EDUCATOR AND CIVIL RIGHTS REFORMER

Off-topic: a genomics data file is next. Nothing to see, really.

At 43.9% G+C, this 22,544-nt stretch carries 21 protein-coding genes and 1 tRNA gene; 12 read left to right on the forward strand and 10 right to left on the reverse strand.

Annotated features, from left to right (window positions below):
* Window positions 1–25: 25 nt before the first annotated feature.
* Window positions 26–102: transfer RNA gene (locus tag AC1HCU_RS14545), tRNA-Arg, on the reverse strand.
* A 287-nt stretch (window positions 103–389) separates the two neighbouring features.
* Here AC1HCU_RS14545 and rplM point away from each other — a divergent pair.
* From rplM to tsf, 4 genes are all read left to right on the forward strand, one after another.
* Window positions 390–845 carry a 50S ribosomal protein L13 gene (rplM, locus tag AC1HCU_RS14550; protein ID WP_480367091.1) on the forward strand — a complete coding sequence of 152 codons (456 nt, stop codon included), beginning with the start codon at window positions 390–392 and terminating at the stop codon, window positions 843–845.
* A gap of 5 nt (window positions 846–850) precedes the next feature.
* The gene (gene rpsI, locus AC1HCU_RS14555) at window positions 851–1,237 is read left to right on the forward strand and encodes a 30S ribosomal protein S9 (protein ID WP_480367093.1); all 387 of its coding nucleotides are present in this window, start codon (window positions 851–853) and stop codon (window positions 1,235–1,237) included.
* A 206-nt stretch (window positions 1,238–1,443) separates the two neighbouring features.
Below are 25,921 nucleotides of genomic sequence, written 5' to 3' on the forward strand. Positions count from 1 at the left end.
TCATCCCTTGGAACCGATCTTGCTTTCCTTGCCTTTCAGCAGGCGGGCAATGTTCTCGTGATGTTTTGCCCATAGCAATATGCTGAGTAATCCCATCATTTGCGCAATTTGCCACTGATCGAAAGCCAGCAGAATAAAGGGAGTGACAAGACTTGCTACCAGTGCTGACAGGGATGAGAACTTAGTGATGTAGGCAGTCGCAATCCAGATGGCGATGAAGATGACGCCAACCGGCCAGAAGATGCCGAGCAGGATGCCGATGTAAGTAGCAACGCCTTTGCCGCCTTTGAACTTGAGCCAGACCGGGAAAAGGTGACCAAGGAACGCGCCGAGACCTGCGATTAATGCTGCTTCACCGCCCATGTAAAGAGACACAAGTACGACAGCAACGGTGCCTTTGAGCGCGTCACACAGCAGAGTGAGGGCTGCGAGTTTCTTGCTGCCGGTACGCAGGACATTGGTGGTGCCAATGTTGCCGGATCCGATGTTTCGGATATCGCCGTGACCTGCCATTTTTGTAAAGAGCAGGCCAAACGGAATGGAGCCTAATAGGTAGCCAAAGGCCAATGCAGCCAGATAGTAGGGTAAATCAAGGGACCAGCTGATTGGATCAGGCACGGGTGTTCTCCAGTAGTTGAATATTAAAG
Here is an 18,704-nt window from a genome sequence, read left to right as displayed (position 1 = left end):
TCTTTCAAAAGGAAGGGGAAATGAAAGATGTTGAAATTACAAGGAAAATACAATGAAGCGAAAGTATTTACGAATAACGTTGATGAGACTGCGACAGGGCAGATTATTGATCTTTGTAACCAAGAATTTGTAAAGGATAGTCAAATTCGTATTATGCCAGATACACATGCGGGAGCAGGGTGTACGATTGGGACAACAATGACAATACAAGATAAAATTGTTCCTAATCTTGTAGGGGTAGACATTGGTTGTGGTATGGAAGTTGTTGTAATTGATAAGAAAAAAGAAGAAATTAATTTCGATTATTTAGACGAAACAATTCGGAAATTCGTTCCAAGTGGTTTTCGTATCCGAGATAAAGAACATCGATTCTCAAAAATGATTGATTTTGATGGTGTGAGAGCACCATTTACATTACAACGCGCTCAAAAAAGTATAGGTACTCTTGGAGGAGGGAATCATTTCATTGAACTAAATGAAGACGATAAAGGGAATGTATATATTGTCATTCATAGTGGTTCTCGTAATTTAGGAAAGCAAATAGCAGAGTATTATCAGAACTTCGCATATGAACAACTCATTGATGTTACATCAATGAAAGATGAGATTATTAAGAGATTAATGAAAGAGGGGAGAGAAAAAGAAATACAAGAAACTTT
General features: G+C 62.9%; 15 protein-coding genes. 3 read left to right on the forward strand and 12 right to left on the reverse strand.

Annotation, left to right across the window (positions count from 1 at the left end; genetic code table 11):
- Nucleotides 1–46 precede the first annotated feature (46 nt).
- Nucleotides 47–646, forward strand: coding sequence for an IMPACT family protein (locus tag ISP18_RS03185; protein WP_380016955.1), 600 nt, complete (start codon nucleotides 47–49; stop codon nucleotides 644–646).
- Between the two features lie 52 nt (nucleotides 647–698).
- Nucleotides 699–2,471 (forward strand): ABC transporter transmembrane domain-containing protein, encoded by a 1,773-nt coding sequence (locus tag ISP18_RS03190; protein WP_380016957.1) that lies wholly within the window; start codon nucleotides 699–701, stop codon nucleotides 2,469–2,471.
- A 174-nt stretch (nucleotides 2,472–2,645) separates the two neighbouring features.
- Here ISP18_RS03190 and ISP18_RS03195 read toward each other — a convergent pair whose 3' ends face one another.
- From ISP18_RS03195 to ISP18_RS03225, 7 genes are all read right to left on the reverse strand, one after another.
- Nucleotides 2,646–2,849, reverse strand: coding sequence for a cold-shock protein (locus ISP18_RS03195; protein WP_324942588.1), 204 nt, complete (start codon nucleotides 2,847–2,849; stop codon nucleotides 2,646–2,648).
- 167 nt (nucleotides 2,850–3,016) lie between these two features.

In the 1930s Mary McLeod Bethune was perhaps the most influential African American woman in the United States. A somewhat domineering woman with an unshakable religious faith, the charismatic Bethune was sometimes considered a female Booker T. Washington. Like him she had the capacity to reassure whites even as she pressed for greater civil and social equality for blacks. In the segregated, Depressionera South, she managed to promote the fortunes of Bethune Cookman College, which she had founded. By the end of the decade she was the most influential African American administrator in the New Deal, the director of Negro affairs for the National Youth...
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